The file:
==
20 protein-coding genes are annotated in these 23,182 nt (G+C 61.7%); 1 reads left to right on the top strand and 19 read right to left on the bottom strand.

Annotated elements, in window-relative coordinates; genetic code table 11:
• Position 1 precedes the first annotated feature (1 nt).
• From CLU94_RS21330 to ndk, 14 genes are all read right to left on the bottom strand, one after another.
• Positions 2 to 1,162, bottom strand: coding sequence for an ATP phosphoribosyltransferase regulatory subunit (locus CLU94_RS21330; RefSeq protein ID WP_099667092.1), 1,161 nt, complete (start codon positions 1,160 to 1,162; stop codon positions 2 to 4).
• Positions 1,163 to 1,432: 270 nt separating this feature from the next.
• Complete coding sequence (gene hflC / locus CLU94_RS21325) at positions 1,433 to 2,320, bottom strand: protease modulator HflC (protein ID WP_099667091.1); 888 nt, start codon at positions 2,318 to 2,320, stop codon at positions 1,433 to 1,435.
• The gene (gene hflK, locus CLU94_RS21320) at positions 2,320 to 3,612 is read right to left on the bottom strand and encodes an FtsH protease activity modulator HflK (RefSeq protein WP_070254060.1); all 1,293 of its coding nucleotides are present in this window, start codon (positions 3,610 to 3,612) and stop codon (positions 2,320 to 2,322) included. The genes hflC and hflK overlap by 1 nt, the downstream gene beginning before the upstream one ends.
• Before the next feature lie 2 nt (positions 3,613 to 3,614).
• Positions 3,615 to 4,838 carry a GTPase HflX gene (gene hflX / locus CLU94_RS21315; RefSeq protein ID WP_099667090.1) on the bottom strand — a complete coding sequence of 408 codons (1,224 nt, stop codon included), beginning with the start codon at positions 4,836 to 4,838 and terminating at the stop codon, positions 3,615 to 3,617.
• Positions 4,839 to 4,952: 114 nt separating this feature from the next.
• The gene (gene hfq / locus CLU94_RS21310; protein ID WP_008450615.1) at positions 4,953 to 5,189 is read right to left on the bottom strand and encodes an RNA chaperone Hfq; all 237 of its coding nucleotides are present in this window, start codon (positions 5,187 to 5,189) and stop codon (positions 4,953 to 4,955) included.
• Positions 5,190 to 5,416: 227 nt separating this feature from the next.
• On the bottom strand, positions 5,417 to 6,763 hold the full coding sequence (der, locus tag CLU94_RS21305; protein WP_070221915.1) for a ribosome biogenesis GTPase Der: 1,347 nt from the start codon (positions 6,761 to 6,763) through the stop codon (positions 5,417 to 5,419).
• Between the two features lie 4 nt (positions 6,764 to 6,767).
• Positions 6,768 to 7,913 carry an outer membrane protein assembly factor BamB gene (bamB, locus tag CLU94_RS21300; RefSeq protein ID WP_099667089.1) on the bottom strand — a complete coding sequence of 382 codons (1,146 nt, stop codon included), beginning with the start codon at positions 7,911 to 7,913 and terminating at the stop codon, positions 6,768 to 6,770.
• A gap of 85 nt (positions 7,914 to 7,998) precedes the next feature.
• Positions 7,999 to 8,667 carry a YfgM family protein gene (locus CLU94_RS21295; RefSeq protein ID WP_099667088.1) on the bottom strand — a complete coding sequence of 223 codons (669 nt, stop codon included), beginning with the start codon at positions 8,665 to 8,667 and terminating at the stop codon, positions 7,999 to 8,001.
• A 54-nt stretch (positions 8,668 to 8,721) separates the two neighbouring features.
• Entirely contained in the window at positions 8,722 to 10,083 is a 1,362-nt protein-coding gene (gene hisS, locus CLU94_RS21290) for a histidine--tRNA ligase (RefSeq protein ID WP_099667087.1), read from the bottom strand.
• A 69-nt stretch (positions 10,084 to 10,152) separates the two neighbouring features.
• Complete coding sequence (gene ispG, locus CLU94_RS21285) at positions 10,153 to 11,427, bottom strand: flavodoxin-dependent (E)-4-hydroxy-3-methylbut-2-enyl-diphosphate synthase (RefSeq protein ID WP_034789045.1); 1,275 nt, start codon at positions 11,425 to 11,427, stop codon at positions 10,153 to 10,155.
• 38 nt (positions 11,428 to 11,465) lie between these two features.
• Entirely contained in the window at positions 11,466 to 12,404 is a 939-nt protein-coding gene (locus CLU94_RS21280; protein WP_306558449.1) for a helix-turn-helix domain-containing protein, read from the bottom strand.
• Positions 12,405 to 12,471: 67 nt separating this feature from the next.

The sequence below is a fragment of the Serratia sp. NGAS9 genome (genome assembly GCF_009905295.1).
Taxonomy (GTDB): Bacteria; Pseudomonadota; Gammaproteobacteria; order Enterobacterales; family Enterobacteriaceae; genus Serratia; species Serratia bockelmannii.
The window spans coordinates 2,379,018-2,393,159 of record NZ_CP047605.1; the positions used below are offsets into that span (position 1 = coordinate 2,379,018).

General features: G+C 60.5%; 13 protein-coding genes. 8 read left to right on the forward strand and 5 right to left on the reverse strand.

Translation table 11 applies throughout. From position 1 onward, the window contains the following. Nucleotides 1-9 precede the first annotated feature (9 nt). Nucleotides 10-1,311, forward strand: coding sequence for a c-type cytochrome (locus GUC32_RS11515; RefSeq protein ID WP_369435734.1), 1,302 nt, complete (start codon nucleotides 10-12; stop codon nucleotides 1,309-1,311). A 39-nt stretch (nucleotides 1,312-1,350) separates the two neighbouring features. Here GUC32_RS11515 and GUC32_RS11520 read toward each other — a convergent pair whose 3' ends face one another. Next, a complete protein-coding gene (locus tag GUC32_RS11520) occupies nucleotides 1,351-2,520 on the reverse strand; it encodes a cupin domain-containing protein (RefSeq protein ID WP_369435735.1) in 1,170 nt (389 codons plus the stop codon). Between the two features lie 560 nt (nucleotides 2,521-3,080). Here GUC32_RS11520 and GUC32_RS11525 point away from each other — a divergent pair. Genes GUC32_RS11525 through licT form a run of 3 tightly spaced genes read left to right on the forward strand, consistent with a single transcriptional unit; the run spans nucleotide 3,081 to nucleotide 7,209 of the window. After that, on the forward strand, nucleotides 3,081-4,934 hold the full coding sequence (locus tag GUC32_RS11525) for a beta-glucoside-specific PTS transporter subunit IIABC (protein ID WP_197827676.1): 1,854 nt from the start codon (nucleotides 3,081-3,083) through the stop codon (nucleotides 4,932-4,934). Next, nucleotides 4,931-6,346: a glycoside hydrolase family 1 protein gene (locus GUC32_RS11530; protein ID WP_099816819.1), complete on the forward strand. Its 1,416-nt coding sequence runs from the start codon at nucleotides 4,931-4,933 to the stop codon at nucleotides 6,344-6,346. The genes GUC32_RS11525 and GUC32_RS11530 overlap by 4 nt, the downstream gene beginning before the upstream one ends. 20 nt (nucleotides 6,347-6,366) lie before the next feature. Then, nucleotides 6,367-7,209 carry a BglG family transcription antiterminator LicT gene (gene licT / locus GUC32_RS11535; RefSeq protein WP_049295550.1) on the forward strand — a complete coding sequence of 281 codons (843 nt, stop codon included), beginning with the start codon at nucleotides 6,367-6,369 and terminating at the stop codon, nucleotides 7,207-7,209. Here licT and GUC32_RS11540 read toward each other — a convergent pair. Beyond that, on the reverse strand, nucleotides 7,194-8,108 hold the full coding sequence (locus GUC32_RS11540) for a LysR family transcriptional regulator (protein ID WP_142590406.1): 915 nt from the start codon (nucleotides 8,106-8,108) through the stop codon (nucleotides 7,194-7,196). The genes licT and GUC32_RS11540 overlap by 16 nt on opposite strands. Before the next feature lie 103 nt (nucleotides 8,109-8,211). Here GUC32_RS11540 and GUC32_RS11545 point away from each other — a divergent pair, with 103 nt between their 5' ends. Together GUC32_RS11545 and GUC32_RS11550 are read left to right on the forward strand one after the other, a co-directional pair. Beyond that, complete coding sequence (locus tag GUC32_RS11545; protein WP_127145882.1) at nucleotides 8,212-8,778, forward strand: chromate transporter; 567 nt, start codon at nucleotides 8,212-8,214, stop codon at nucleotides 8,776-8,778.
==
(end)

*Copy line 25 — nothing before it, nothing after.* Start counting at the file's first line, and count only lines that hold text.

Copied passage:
• Positions 12,405 to 12,471: 67 nt separating this feature from the next.